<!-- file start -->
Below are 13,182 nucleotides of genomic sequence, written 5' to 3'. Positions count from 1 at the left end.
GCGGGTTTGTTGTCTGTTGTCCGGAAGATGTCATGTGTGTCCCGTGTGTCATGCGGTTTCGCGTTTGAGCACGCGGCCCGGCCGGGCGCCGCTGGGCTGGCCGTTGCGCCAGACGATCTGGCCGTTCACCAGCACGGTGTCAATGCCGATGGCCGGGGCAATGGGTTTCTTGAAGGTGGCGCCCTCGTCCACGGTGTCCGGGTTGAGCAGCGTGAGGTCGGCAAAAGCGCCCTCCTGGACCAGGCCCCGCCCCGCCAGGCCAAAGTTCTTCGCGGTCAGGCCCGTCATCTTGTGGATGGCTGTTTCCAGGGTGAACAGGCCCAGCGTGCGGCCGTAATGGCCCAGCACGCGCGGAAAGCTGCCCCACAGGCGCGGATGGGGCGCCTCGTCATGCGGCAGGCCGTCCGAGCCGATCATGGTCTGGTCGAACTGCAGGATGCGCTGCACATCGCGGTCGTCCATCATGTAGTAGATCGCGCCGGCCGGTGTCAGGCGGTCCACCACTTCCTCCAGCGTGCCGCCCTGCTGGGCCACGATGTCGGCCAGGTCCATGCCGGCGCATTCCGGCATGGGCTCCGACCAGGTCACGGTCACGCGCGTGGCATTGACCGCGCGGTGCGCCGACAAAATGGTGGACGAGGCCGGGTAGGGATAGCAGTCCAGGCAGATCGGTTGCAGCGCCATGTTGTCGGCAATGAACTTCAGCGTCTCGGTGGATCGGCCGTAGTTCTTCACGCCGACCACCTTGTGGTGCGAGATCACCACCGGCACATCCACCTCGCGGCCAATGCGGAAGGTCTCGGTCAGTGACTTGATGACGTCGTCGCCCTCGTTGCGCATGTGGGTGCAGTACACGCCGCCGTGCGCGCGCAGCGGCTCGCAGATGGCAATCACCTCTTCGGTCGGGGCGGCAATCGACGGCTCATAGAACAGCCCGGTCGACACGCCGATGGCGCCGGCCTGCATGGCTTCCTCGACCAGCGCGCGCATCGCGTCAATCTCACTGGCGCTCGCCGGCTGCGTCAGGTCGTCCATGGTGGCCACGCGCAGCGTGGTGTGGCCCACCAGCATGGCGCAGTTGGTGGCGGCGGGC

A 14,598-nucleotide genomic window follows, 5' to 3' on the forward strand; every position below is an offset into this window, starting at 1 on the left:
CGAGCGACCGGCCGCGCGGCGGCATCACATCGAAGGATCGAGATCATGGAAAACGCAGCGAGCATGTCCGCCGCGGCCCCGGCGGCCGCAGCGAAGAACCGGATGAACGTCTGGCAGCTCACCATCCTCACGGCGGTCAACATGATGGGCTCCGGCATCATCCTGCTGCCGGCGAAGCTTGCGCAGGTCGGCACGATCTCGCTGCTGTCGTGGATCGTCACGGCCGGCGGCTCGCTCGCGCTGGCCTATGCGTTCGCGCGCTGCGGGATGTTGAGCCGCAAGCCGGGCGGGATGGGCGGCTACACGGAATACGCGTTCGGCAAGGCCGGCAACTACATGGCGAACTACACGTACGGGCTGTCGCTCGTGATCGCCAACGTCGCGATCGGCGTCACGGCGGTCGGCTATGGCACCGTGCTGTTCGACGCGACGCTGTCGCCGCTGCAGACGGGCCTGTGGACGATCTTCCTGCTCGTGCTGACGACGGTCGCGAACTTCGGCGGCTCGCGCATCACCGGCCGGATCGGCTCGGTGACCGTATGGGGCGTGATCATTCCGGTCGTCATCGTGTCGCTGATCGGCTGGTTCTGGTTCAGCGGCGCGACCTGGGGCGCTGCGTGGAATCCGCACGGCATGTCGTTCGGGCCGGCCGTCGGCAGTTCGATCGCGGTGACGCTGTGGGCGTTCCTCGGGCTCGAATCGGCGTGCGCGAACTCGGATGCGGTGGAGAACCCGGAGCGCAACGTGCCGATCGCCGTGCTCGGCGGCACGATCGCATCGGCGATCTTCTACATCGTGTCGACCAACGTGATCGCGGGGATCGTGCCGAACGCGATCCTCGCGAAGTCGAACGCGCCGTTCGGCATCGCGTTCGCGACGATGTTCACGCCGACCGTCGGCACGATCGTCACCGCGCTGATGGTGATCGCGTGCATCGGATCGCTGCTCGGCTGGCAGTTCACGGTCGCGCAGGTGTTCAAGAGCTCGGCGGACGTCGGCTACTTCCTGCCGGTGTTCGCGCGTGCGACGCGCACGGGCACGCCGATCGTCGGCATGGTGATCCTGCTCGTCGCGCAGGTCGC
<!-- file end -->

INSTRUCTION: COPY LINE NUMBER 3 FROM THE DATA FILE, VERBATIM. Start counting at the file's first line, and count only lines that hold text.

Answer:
A 14,598-nucleotide genomic window follows, 5' to 3' on the forward strand; every position below is an offset into this window, starting at 1 on the left: